# How to add and subtract 16 bit floating point half precision numbers?

How do I add and subtract 16 bit floating point half precision numbers?

Say I need to add or subtract:

1 10000 0000000000

1 01111 1111100000

2’s complement form.

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Please provide more context. C has no such thing as half precision. –  Raymond Chen Oct 2 '11 at 0:14
16 bit precision, but in what format/standard? Is there sign bit? How many bits for mantis and how many for exponenta? –  Ernest Staszuk Oct 2 '11 at 0:16
There's generally no hardware support for half-precision arithmetic. (so there's no easy way to do this) The Intel Compiler supports intrinsics for converting half-precision to and from single-precision. –  Mysticial Oct 2 '11 at 0:16
@Ernest Staszuk It looks like the format is sign<space>(biased?)exponent<space>mantissa Other than converting to a float or double and back, you could write all the bitwise logic for adding and subtracting the numbers. –  stardt Oct 2 '11 at 0:19
I added the c by mistake. –  Snow_Mac Oct 2 '11 at 0:42

Assuming you are using a denormalized representation similar to that of IEEE single/double precision, just compute the sign = (-1)^S, the mantissa as 1.M if E != 0 and 0.M if E == 0, and the exponent = E - 2^(n-1), operate on these natural representations, and convert back to the 16-bit format.

sign1 = -1 mantissa1 = 1.0 exponent1 = 1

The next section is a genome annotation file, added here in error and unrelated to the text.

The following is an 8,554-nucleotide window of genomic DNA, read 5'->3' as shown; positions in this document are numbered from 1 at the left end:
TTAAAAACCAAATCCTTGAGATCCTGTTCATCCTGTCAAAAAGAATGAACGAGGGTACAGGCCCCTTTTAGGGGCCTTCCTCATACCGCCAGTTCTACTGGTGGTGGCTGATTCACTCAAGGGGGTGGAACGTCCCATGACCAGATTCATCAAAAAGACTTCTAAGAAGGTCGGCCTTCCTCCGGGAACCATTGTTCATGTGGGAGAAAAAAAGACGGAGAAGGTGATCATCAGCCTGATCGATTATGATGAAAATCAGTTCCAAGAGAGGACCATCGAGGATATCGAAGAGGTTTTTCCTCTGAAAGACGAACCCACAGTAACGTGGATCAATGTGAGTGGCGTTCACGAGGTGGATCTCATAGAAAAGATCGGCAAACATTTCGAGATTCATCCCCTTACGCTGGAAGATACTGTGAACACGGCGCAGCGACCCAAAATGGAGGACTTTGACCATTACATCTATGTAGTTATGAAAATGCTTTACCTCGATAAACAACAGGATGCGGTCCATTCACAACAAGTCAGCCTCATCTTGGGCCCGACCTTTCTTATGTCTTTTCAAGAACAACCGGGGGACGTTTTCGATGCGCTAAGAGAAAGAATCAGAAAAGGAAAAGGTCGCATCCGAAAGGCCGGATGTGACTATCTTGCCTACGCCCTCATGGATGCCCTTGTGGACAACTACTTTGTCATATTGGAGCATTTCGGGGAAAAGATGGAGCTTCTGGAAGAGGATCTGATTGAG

sign2 = -1 mantissa2 = 1.11111 exponent2 = 0

sum: sign = -1 mantissa = 1.111111 exponent = 1

Representation: 1 10000 1111110000

Naturally, this assumes excess encoding of the exponent.

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What do you mean by: Naturally, this assumes excess encoding of the exponent. –  Snow_Mac Oct 18 '11 at 3:36
Just that some of the actual math I did only makes sense if you understand the exponent to be in excess encoding. If you aren't using excess encoding to represent the exponent E, then for instance the rule "E != 0" must be changed... excess encoding is just a way to encode exponents so that negative exponents are smaller than positive exponents under unsigned comparisons. Wikipedia might have a good discussion of this... otherwise, I will oblige. –  Patrick87 Oct 18 '11 at 16:33

The OpenEXR library defines a half-precision floating point class. It's C++, but the code for casting between native IEEE754 float and half should be easy to adapt. see: Half/half.h as a start.

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